- Heidi Thomas, Diaries Part 3: 16 January 2012, The Life and Times of Call the Midwife: The Official Companion to Series One and Two (Collins, 2012), p. 273. [↩]
- I’ve linked to one in the Daily Mirror but there is more detailed coverage elsewhere. [↩]
- See Lez Cooke, British Television Drama: A History (London: British Film Institute, 2003). [↩]
- For example, BBC Four’s The Cult of… series followed its programmes on ‘cult’ and science fiction with a series on ‘Sunday’ (2008), as if that was almost a genre in its own right. Period programmes feature – All Creatures Great and Small, the 1970s Poldark, The Onedin Line – but so do contemporary dramas such as the glossy soap-style The Brothers and Howards’ Way and popular detective series Shoestring and Bergerac and the deceptively playful version of Scottishness in Hamish Macbeth. Some series combine some of these features, such as Agatha Christie’s Poirot and Miss Marple. [↩]
- Cranford, wr. Heidi Thomas, based on novels by Elizabeth Gaskell, dr. Simon Curtis. BBC/Chestermead/WGBH, tx. BBC1, 2007-2010. [↩]
- ‘BBC costume drama Cranford: splendid but sudsy’, The Guardian, 14 November 2007. [↩]
- Quoted on this website in Oliver Wake, ‘Nineteen Eighty-Four (1954) – Myth Versus Reality’, British Television Drama. [↩]
- Seaforth, wr. Peter Ransley, pr. Eileen Quin, Alan J. Wands, dr. Peter Smith, Stuart Burge, Martyn Friend. Initial Film & TV for BBC, 9 parts, tx. BBC1, 9 October 1994-4 December 1994. [↩]
- Estella Tincknell, ‘Dowagers, Debs, Nuns and Babies: The Politics of Nostalgia and the Older Woman in the British Sunday Night Television Serial’, Journal of British Cinema and Television, Volume 10, Number 4, 2013, p. 772. [↩]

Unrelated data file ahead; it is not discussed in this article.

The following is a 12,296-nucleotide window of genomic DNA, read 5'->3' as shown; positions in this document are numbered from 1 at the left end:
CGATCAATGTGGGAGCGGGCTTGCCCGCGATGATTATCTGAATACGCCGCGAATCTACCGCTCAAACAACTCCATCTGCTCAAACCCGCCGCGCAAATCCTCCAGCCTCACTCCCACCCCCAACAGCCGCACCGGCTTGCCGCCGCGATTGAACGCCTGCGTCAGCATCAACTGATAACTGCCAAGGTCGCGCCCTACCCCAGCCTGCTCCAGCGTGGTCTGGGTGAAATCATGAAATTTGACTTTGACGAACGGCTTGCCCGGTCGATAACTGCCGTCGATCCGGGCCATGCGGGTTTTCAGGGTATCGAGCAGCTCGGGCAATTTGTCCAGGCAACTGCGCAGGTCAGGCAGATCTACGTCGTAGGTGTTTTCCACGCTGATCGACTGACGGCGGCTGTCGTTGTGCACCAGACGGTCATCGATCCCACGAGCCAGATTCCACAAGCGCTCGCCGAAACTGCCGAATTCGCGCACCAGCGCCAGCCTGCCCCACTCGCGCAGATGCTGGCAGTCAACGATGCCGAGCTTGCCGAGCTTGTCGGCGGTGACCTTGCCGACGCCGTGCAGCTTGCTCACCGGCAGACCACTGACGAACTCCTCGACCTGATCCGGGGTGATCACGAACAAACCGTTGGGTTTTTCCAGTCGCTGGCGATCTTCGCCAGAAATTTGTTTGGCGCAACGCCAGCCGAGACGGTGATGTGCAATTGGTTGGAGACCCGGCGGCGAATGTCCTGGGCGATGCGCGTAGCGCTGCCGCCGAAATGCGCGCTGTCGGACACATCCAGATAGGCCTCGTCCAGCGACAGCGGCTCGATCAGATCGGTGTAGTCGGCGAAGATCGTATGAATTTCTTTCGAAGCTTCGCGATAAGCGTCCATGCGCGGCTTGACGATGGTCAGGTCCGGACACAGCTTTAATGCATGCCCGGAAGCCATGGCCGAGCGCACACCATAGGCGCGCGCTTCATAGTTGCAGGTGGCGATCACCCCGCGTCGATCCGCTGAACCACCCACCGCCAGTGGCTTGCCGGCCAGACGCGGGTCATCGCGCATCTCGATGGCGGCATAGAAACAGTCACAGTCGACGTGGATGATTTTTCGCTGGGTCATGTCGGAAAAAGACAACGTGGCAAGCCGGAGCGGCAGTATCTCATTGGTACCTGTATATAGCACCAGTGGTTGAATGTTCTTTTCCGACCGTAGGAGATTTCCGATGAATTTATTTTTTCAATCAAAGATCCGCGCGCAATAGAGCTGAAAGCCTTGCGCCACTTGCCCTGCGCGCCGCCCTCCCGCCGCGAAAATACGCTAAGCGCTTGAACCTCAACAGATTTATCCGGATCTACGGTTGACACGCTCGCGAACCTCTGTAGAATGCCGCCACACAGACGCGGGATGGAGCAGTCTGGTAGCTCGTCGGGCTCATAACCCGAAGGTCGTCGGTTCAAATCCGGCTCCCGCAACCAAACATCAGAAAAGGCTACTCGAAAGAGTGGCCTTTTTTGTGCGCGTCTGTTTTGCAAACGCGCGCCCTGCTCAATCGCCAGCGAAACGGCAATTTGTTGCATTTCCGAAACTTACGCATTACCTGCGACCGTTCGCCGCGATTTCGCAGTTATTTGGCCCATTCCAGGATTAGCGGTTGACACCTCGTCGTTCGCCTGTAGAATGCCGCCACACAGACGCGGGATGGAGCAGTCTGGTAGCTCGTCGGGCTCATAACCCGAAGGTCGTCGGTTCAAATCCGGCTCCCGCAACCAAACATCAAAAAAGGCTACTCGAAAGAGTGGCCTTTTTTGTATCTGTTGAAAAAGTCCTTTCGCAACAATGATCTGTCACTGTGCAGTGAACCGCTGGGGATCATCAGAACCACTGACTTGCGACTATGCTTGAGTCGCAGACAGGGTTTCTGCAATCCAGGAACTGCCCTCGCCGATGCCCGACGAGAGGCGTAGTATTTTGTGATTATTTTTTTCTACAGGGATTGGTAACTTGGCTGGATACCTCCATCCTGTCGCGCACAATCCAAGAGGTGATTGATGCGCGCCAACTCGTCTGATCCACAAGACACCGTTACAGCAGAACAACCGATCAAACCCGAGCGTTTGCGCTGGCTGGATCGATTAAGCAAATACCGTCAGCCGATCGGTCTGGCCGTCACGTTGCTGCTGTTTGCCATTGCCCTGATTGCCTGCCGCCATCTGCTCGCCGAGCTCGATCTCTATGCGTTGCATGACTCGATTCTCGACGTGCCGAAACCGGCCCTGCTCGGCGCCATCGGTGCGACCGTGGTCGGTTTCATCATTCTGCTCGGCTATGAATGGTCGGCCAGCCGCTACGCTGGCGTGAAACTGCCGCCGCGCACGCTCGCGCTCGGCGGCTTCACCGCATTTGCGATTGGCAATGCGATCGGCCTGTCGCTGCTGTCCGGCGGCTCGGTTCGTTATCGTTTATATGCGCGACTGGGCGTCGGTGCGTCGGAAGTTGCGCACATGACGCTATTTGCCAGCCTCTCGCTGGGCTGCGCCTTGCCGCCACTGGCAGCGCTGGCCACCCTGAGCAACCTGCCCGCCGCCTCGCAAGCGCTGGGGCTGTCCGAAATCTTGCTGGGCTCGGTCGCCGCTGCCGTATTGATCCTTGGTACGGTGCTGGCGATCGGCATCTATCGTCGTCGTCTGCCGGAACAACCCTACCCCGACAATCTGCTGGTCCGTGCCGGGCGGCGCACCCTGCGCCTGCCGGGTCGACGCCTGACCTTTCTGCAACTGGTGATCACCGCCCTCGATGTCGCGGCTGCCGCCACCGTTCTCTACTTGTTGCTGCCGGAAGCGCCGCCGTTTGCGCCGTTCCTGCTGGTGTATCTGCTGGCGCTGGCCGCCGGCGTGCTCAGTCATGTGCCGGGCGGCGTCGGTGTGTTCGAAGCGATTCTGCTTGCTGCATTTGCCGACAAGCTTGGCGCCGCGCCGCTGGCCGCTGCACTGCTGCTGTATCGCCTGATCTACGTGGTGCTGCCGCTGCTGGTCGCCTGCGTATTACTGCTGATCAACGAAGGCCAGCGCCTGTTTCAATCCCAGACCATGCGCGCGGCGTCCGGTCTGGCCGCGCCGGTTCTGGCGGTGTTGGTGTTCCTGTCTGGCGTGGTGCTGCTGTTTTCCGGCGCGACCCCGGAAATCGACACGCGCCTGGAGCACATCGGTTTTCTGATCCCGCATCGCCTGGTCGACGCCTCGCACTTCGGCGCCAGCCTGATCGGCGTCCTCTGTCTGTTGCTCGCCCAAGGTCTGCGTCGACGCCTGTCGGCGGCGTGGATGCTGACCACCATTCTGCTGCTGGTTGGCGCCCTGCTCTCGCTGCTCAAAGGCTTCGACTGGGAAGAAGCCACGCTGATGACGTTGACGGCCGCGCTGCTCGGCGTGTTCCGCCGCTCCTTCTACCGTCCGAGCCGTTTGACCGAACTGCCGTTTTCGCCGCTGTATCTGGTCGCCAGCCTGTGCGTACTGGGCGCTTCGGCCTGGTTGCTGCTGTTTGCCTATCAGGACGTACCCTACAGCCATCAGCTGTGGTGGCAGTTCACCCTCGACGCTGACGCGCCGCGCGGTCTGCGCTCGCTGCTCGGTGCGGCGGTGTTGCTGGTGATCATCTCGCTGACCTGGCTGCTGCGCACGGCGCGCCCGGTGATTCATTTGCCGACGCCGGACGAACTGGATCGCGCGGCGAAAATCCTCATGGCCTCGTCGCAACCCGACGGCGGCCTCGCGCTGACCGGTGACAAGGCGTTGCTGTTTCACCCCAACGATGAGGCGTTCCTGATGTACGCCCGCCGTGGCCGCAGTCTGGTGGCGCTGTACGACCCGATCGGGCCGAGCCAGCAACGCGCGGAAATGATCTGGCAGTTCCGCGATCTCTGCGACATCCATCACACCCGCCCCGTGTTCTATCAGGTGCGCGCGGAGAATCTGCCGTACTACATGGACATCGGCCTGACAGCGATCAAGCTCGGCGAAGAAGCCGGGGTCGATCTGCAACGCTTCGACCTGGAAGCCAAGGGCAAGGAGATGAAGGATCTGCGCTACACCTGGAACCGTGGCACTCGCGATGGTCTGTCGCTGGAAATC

- Ibid., p. 780. [↩]
- Hannah Hamad, ‘Contemporary medial television and crisis in the NHS’, Critical Studies in Television, Volume 11, Number 2, pp. 136-150. Quotation here from the article’s abstract. [↩]
- Hamad, p. 145. [↩]
- Vicky Ball, ‘Forgotten sisters: The British female ensemble drama’, Screen, Volume 54, Number 2, pp. 244-245. [↩]
- See the piece cited in the first endnote, above. [↩]
- Call the Midwife, series six, episode two, tx. 29 January 2017. [↩]
- Call the Midwife, series six, episode three, tx. 5 February 2017. [↩]
- Call the Midwife didn’t make the Guardian’s ‘Top 50 best TV shows of 2016’. The Guardian had a readers’ poll which it introduced as a corrective to its own list but then only listed five of the programmes readers suggested. To be fair to newspapers – even the Guardian – they have featured some positive reviews over the years. The Telegraph’s ‘best TV shows of 2016’ did list Call the Midwife in its 60 programmes but only the Christmas special, in an awkward conflation with Christmas coverage, and connected to a mixed review. Call the Midwife didn’t make the Radio Times ‘Top 40 TV shows of 2016’, which listed The Night Manager as the best programme of the year when it wasn’t even the best programme of each Sunday night it was on. Here I am of course guilty of the sort of reductive singling-out that the polls are themselves guilty of. The BFI’s ‘best British TV of 2016’ also omitted the series but this list is different because it makes its qualifications explicit – ‘we have focused on new programmes’ – and does not claim to be exhaustive, instead presenting each programme as the single choice of a different named curator. [↩]
- This is something I said on social media over the years but it looks more provocative when I write it here. My posts for this site are usually more academic than this blog-type approach – which is why my long-planned Call the Midwife piece never happened! So, if I’m going to make this claim about gender and showrunners then I should provide more corroboration and explanation. The British media’s emphasis on American television appears in different ways: one small example is the coverage of Jessica Jones only having women on its director list, which was deemed newsworthy despite Call the Midwife having already done this quietly (though perhaps the genre makes it more surprising). However, there are plenty of pieces that problematise my statement. Critics have praised Happy Valley and rightly celebrate its writer Sally Wainwright, but the comparison breaks down because that is signposted as an ‘authored’ series, even serial – for which Wainwright is sole writer and sometimes director – whereas Call the Midwife returns every year, for more episodes, and Heidi Thomas is more clearly a ‘showrunner’ in the traditional sense. This seems to lead us back to a privileging of serials over series and certain types of genre over the ‘female ensemble drama’: for example, The Night Manager was directed by a woman but is not a ‘woman’s drama’. [↩]